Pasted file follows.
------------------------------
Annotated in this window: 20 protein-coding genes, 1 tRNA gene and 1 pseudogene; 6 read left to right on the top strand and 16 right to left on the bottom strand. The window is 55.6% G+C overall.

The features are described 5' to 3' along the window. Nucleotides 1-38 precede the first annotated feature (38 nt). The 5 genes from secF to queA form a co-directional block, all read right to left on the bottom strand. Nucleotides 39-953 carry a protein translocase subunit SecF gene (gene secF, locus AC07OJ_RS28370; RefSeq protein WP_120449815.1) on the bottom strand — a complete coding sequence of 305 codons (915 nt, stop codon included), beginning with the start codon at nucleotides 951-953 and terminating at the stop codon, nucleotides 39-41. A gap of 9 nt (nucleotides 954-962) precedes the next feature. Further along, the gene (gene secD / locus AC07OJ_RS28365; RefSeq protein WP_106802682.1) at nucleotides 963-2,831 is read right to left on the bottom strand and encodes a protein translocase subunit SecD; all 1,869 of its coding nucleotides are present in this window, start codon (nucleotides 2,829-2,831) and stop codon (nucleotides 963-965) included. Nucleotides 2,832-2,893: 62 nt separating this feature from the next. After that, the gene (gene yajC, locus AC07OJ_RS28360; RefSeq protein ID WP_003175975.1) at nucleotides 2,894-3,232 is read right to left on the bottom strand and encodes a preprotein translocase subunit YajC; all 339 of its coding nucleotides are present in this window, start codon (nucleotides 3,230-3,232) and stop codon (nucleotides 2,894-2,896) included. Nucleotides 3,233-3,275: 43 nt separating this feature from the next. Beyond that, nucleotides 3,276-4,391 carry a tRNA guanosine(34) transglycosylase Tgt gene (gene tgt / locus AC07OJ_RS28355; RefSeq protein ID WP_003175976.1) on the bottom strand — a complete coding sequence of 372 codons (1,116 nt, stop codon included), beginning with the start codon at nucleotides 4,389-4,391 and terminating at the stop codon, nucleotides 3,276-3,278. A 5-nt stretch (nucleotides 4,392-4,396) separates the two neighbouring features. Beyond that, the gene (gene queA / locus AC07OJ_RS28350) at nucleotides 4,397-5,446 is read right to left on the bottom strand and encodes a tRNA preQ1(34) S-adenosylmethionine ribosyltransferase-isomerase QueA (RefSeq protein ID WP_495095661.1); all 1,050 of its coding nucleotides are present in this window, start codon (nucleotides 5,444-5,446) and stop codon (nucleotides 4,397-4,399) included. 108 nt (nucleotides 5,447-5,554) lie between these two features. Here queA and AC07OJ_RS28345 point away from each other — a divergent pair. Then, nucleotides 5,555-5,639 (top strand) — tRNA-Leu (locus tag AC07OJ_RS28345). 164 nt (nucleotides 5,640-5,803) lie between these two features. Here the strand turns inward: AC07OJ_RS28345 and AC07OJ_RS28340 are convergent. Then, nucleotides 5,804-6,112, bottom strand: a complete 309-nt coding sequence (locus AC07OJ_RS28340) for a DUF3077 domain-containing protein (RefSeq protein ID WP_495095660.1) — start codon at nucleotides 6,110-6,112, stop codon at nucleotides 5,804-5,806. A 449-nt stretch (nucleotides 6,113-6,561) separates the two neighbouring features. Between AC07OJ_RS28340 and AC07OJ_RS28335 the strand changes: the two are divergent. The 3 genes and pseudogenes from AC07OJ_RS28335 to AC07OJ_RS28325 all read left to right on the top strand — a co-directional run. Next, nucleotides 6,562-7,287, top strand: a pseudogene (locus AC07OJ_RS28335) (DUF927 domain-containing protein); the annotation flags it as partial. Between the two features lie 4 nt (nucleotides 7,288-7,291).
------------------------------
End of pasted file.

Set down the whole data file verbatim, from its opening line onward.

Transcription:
Annotated in this window: 20 protein-coding genes, 1 tRNA gene and 1 pseudogene; 6 read left to right on the top strand and 16 right to left on the bottom strand. The window is 55.6% G+C overall.

The features are described 5' to 3' along the window. Nucleotides 1-38 precede the first annotated feature (38 nt). The 5 genes from secF to queA form a co-directional block, all read right to left on the bottom strand. Nucleotides 39-953 carry a protein translocase subunit SecF gene (gene secF, locus AC07OJ_RS28370; RefSeq protein WP_120449815.1) on the bottom strand — a complete coding sequence of 305 codons (915 nt, stop codon included), beginning with the start codon at nucleotides 951-953 and terminating at the stop codon, nucleotides 39-41. A gap of 9 nt (nucleotides 954-962) precedes the next feature. Further along, the gene (gene secD / locus AC07OJ_RS28365; RefSeq protein WP_106802682.1) at nucleotides 963-2,831 is read right to left on the bottom strand and encodes a protein translocase subunit SecD; all 1,869 of its coding nucleotides are present in this window, start codon (nucleotides 2,829-2,831) and stop codon (nucleotides 963-965) included. Nucleotides 2,832-2,893: 62 nt separating this feature from the next. After that, the gene (gene yajC, locus AC07OJ_RS28360; RefSeq protein ID WP_003175975.1) at nucleotides 2,894-3,232 is read right to left on the bottom strand and encodes a preprotein translocase subunit YajC; all 339 of its coding nucleotides are present in this window, start codon (nucleotides 3,230-3,232) and stop codon (nucleotides 2,894-2,896) included. Nucleotides 3,233-3,275: 43 nt separating this feature from the next. Beyond that, nucleotides 3,276-4,391 carry a tRNA guanosine(34) transglycosylase Tgt gene (gene tgt / locus AC07OJ_RS28355; RefSeq protein ID WP_003175976.1) on the bottom strand — a complete coding sequence of 372 codons (1,116 nt, stop codon included), beginning with the start codon at nucleotides 4,389-4,391 and terminating at the stop codon, nucleotides 3,276-3,278. A 5-nt stretch (nucleotides 4,392-4,396) separates the two neighbouring features. Beyond that, the gene (gene queA / locus AC07OJ_RS28350) at nucleotides 4,397-5,446 is read right to left on the bottom strand and encodes a tRNA preQ1(34) S-adenosylmethionine ribosyltransferase-isomerase QueA (RefSeq protein ID WP_495095661.1); all 1,050 of its coding nucleotides are present in this window, start codon (nucleotides 5,444-5,446) and stop codon (nucleotides 4,397-4,399) included. 108 nt (nucleotides 5,447-5,554) lie between these two features. Here queA and AC07OJ_RS28345 point away from each other — a divergent pair. Then, nucleotides 5,555-5,639 (top strand) — tRNA-Leu (locus tag AC07OJ_RS28345). 164 nt (nucleotides 5,640-5,803) lie between these two features. Here the strand turns inward: AC07OJ_RS28345 and AC07OJ_RS28340 are convergent. Then, nucleotides 5,804-6,112, bottom strand: a complete 309-nt coding sequence (locus AC07OJ_RS28340) for a DUF3077 domain-containing protein (RefSeq protein ID WP_495095660.1) — start codon at nucleotides 6,110-6,112, stop codon at nucleotides 5,804-5,806. A 449-nt stretch (nucleotides 6,113-6,561) separates the two neighbouring features. Between AC07OJ_RS28340 and AC07OJ_RS28335 the strand changes: the two are divergent. The 3 genes and pseudogenes from AC07OJ_RS28335 to AC07OJ_RS28325 all read left to right on the top strand — a co-directional run. Next, nucleotides 6,562-7,287, top strand: a pseudogene (locus AC07OJ_RS28335) (DUF927 domain-containing protein); the annotation flags it as partial. Between the two features lie 4 nt (nucleotides 7,288-7,291).